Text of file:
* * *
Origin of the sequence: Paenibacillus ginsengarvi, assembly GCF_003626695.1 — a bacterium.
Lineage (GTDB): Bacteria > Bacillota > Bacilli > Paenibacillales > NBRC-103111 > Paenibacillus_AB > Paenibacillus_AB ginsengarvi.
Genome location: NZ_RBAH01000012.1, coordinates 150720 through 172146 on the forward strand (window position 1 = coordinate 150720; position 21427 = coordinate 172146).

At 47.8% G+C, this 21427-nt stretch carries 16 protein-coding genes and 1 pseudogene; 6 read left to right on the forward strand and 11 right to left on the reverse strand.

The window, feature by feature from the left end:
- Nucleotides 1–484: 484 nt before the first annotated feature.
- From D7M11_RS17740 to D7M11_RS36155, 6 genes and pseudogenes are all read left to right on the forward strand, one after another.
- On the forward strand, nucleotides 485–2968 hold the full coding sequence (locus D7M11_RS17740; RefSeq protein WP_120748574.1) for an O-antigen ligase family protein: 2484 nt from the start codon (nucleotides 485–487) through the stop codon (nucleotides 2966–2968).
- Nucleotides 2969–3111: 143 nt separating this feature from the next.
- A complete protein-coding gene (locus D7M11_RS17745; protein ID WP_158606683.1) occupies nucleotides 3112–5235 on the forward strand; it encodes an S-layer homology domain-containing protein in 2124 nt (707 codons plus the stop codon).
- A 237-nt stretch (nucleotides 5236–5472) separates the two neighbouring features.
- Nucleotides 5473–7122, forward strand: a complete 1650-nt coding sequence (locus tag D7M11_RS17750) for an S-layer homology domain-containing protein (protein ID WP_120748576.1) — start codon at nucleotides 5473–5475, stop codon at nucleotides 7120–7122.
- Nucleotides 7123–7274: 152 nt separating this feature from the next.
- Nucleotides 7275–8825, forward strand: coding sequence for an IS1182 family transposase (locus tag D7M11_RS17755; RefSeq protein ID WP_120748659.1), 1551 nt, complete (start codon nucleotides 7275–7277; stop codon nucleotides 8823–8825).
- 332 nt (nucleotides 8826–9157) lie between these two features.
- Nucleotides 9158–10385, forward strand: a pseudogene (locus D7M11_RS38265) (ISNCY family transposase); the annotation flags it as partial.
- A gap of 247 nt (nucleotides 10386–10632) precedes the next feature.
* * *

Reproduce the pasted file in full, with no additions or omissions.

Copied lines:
Origin of the sequence: Paenibacillus ginsengarvi, assembly GCF_003626695.1 — a bacterium.
Lineage (GTDB): Bacteria > Bacillota > Bacilli > Paenibacillales > NBRC-103111 > Paenibacillus_AB > Paenibacillus_AB ginsengarvi.
Genome location: NZ_RBAH01000012.1, coordinates 150720 through 172146 on the forward strand (window position 1 = coordinate 150720; position 21427 = coordinate 172146).

At 47.8% G+C, this 21427-nt stretch carries 16 protein-coding genes and 1 pseudogene; 6 read left to right on the forward strand and 11 right to left on the reverse strand.

The window, feature by feature from the left end:
- Nucleotides 1–484: 484 nt before the first annotated feature.
- From D7M11_RS17740 to D7M11_RS36155, 6 genes and pseudogenes are all read left to right on the forward strand, one after another.
- On the forward strand, nucleotides 485–2968 hold the full coding sequence (locus D7M11_RS17740; RefSeq protein WP_120748574.1) for an O-antigen ligase family protein: 2484 nt from the start codon (nucleotides 485–487) through the stop codon (nucleotides 2966–2968).
- Nucleotides 2969–3111: 143 nt separating this feature from the next.
- A complete protein-coding gene (locus D7M11_RS17745; protein ID WP_158606683.1) occupies nucleotides 3112–5235 on the forward strand; it encodes an S-layer homology domain-containing protein in 2124 nt (707 codons plus the stop codon).
- A 237-nt stretch (nucleotides 5236–5472) separates the two neighbouring features.
- Nucleotides 5473–7122, forward strand: a complete 1650-nt coding sequence (locus tag D7M11_RS17750) for an S-layer homology domain-containing protein (protein ID WP_120748576.1) — start codon at nucleotides 5473–5475, stop codon at nucleotides 7120–7122.
- Nucleotides 7123–7274: 152 nt separating this feature from the next.
- Nucleotides 7275–8825, forward strand: coding sequence for an IS1182 family transposase (locus tag D7M11_RS17755; RefSeq protein ID WP_120748659.1), 1551 nt, complete (start codon nucleotides 7275–7277; stop codon nucleotides 8823–8825).
- 332 nt (nucleotides 8826–9157) lie between these two features.
- Nucleotides 9158–10385, forward strand: a pseudogene (locus D7M11_RS38265) (ISNCY family transposase); the annotation flags it as partial.
- A gap of 247 nt (nucleotides 10386–10632) precedes the next feature.